The tension between purchasers and sellers with respect to pre-closing, delinquent rent is further complicated by a recently decided opinion issued by the Illinois Appellate Court in 1002 E. 87th Street LLC v. Midway Broadcasting Corporation (2018 IL.) App. 1st 171691, June 5, 2018).  In that case, the Court upheld a lower court ruling that Illinois law does not permit the purchaser of real estate to pursue claims against a tenant for pre-closing, unpaid rent under a lease assigned to the purchaser at closing.  The purchase and sale agreement between the purchaser and seller in that case contained standard provisions confirming that the “landlord” under the lease included any successors and assigns.  It also provided that all obligations and liabilities of the original landlord were binding on the purchaser, as successor landlord.  That would include any pre-closing landlord defaults that remained uncured.  Notwithstanding the successor landlord’s assumption of the lease, including, potential liability for pre-closing defaults of its predecessor, the Court ruled that the successor landlord did not have the right to recover pre-closing rent.  The Court specifically stated that the rule in Illinois is that rent in arrears is not assignable.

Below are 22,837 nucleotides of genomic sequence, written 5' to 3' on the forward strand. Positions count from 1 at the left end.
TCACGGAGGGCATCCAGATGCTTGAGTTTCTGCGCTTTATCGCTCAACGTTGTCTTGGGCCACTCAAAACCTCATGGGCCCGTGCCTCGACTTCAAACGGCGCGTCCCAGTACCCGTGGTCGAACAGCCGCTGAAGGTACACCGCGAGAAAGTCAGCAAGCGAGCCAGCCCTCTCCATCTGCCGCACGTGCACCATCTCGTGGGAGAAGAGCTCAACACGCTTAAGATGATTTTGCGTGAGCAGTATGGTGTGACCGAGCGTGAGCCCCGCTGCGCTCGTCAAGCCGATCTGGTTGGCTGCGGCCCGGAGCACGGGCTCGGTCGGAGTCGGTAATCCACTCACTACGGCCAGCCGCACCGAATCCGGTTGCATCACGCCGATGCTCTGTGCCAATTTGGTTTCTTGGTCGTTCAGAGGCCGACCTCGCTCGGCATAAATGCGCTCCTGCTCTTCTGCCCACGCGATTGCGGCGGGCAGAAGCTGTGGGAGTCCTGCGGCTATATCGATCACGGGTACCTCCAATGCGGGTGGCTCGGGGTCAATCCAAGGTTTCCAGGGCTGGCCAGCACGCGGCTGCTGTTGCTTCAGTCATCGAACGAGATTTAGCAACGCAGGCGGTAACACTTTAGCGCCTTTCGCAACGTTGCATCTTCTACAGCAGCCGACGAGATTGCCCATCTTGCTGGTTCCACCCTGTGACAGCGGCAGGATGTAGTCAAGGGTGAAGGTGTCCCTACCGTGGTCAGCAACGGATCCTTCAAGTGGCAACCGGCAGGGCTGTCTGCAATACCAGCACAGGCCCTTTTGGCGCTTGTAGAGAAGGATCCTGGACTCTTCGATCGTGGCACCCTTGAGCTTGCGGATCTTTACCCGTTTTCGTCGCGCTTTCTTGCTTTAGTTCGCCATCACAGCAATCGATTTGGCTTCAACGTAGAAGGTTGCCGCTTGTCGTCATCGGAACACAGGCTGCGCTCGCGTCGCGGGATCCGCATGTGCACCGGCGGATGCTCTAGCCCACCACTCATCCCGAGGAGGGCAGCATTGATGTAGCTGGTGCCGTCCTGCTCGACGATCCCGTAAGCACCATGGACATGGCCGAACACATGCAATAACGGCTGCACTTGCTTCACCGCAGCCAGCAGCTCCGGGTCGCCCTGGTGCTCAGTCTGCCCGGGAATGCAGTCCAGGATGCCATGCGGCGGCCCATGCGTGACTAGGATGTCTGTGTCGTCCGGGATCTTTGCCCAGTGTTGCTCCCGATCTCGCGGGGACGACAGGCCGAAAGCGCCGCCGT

The lesson to be learned from the 1002 E. 87th Street case is that it is important to negotiate and set the expectations of the parties with respect to pre-closing delinquent rents at the time of contract.  Since a predecessor landlord may have little power other than initiating litigation (which is not desired by the successor landlord) against a tenant for delinquent rent and the successor landlord is unable to maintain an action for that delinquent rent, parties must give careful thought to the method of addressing the collection of pre-closing delinquent rent.  Fortunately, there are a number of different approaches that the parties may employ to coordinate and enhance the collection of pre-closing, delinquent rent.